Itchy dog

Discussion in 'Poultry, Domestic Livestock, Pets, & Bees' started by Flatland, Sep 22, 2017.

  1. Flatland

    Flatland Well-Known Member Premium Member

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    Just got a little Tenterfield terrier. She is very itchy. It seems that it is the grass that is causing the worst of her itchies. Vet has her on antihistamines. Has anyone go any other ideas? I've just started her on cod liver oil.
     
  2. Letsgokate

    Letsgokate Valued Member Premium Member GOLD

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    Sorry to hear that, poor little thing. I have a dog that has food allergies and we went through a bit with her when she was a pup. She also has flea allergy. So I can appreciate what it's like.

    You can safely give her Zyrtec which is an antihistamine for humans and it's cheaper than what the vet sells. Give her half a table once a day and see how she is on that.

    Try and not let her roll around on the grass, keep her visits outside at least until it's cleared up. As she gets old she might improve.

    I'd also look at her diet, get a dog food with no grains, no beef, chicken as these are the most common foods dogs have issues with. She needs a high quality food. My dog is on Canidae Ocean, only has 6/7 ingredients. This website has some great info re dog/cat food http://www.petfoodreviews.com.au/

    You can also give a dog flax meal, or oil. Just add it to her food.

    Hope she improves soon.
     
  3. ClissAT

    ClissAT Valued Member Premium Member GOLD

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    Letsgo, that very good advice regarding the diet.
    I would go further & say to stop all processed foods completely.
    Go to raw chicken necks & brisket bones for slow chewing food, a little cheap beef mince or occasional pet mince which are both high in fats & the pet mince has some organ meat from various animals for all the nutrition the dog needs.
    Dogs & cats need a fair amount of animal fat in their diet.
    All these supposed needs for a multitude of nutritional supplements is crazy. Most of that stuff causes more health issues than it fixes.
    Give the dog some raw carrot or apple to chew on, a few grapes now & then, a dish of boiled rice or barley & veg once a week & all will be fine.
    The body will fix its own allergies.
    The allergies occur because the skin, being the biggest eliminatory organ, has to work overtime to process all the junk food the dog is given in the form of processed foods.
    Then there is the organ damage from the antihistamines themselves.
    Over worming can also cause allergies because intestinal worms in small colonies are known to aid in allergy problems in mammals of all kinds from dogs to horses to humans.
     
  4. Letsgokate

    Letsgokate Valued Member Premium Member GOLD

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    Hi ClissAT, totally agree re processed food, you really have to know what you are doing with dog nutrition to always cooked your own dog food. Their requirements are different to ours.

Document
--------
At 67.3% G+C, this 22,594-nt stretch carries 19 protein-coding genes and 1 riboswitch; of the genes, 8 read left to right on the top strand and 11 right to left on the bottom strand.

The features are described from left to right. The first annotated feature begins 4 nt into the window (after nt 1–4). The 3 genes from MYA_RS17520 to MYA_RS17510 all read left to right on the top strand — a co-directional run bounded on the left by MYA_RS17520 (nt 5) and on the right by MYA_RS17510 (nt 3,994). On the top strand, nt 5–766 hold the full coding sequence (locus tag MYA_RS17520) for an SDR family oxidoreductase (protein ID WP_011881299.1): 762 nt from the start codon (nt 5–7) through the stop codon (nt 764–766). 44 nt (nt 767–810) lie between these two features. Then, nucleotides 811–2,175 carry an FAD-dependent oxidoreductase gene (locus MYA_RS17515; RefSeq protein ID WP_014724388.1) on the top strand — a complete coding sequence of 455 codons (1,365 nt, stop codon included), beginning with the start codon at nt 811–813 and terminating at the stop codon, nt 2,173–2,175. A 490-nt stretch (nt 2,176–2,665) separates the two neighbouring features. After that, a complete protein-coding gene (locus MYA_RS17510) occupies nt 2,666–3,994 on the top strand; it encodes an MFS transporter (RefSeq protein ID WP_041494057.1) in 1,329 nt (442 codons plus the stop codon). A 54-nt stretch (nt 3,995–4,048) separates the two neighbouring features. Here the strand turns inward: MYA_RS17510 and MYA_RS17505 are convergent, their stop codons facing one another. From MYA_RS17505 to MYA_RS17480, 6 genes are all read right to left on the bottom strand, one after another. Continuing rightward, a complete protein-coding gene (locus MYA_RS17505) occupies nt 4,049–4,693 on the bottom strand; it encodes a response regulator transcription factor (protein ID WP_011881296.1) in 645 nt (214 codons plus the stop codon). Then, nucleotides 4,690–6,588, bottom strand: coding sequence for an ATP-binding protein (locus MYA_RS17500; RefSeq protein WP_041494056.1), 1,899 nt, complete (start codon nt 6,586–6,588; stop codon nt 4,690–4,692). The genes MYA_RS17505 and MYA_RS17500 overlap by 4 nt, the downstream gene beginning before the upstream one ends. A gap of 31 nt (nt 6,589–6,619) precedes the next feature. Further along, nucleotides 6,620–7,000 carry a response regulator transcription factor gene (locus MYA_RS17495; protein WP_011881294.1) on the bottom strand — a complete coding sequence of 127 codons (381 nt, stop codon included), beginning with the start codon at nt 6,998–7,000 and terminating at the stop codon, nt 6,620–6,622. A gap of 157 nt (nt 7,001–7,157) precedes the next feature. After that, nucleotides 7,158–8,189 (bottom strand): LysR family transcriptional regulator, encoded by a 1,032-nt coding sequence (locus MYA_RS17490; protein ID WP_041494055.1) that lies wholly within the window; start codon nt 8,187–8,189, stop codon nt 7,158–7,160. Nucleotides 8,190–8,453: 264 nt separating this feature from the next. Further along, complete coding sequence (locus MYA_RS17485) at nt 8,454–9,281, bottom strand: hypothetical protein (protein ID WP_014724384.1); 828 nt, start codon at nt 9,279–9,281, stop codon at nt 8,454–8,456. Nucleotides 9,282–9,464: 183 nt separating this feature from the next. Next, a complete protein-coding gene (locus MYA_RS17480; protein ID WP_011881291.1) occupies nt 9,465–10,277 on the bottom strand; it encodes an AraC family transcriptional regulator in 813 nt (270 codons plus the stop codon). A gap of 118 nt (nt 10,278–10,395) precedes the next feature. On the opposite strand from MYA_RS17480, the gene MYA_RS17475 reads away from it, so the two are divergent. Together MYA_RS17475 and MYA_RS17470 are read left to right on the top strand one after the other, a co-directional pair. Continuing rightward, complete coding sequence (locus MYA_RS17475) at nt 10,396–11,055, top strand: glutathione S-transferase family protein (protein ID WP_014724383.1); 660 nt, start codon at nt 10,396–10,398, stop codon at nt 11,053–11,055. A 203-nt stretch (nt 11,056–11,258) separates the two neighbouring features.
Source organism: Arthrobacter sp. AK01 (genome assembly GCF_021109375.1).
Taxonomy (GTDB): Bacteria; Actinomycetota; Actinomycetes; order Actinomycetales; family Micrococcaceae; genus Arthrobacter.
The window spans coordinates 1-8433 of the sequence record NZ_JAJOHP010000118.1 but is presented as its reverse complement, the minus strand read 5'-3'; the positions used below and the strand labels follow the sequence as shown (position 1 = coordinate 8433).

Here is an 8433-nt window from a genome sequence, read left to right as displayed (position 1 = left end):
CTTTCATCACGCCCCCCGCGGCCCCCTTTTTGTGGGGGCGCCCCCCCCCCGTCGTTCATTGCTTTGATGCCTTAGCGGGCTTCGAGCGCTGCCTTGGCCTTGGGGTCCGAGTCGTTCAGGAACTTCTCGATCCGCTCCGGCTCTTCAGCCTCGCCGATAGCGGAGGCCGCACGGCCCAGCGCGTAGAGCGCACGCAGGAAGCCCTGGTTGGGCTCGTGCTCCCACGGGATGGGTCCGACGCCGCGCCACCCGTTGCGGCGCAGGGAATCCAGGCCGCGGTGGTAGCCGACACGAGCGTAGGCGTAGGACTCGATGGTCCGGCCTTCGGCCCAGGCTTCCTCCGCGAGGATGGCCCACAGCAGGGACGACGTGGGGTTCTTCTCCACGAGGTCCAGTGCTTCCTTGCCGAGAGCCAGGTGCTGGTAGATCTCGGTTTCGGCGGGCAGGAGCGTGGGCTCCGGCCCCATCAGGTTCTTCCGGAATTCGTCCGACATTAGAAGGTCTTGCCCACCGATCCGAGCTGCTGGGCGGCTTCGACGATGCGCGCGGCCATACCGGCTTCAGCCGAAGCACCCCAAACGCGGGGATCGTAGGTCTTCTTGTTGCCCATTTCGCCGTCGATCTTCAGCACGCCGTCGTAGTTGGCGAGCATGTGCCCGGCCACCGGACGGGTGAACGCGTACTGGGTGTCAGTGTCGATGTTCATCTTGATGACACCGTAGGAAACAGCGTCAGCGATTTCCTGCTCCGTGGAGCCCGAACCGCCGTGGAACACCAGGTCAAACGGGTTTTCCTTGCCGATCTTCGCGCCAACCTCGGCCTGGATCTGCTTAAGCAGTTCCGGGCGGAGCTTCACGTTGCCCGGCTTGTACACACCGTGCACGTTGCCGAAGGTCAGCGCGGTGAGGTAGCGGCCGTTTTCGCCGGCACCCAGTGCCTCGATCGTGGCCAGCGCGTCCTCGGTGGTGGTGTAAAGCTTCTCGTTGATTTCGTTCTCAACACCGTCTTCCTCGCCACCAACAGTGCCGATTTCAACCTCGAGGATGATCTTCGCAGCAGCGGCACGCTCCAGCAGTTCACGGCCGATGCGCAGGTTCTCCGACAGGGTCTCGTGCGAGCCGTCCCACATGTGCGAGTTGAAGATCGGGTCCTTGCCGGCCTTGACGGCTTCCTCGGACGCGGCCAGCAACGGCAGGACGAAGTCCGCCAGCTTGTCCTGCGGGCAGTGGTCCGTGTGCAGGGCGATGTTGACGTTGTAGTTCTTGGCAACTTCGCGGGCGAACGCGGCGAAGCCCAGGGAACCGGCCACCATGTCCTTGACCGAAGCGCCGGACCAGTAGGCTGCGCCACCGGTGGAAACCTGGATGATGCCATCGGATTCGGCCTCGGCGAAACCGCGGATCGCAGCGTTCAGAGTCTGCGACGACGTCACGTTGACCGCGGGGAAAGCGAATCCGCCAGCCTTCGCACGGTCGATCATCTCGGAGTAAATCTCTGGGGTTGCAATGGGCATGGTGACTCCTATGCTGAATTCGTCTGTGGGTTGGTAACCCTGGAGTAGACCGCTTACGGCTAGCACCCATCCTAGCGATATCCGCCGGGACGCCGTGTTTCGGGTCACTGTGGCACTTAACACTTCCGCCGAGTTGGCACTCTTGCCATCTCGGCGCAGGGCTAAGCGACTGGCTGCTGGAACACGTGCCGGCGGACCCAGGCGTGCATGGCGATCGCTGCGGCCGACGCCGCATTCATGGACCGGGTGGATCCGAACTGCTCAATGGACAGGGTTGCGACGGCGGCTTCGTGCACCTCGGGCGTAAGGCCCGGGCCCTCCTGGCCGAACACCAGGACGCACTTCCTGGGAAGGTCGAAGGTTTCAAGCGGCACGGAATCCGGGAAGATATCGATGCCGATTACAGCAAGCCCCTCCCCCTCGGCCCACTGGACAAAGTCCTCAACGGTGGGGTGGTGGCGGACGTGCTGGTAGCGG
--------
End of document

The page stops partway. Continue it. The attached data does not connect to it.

Dogs including my dog can be allergic to chicken and beef. So until the itching settles down I'd avoid those foods. Rice is supposed to be good for dogs that have allergies but they can even react to that. Just until it's totally confirmed diet is not the issue it could be worth avoiding these. If it is food allergies they can take a bit to work out.

    You can cook up some veggies and put a raw egg on the meal so the dog gets some protein for a week if you want to go that way. To see if it helps.

    Dogs can't have grapes. Of course one or two won't hurt but it's best not to give them any. My dog loves apples and especially carrots. She goes and sticks her nose in the carrot bed and when I pull one she is there wagging her tail. One of these days I'm sure she will be her own.

    Also Flathead rub some eczema type cream on the rash. I've done that with my dog and it really helps. Especially at night before she goes to bed.
     
  5. Gavin Middleton

    Gavin Middleton Member Premium Member

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    I'd pretty much echo everything here - our dog Tilly is allergic to the world, so we manage her food and grooming to minimise her discomfort.

    Because the fillers in commercial food add little to the dog's nutrition, but can trigger allergies, I'm a big believer in raw feeding (remembering that dogs should eat a mix of bone, liver/kidney and solid meat to get everything they need). Like letsgo, I'd suggest steering clear of grapes, and you may need to manage the levels of bone and liver to make sure your dog stays "regular" (bone can cause constipation, while liver works as a laxative).

    If you're not sure about what (or whether) food is a trigger, I suggest putting your dog on a completely different diet for a few weeks (we moved Tilly to fish, which we never normally feed), and seeing if that helps. If not, it's probably not a food issue, but if the dietary change does reduce symptoms, you can gradually reintroduce other foods one at a time to see exactly what sets the allergy off.

    For plant allergies, there's not much you can do without either medicating or denying your new best friend their outside time. :-( We try to keep an eye on Tilly outside to stop her rolling around too much, and give her a bath after a big outdoor play, to remove anything that's still on her skin and soothe any immediate reactions (we use a soothing dog shampoo).

    Hopefully the feedback on this thread helps, I'd love to know how it goes! :)
     
  6. Mark

    Mark Founder Staff Member

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    Who would have thought! That's a great hack :twothumbsup:
     

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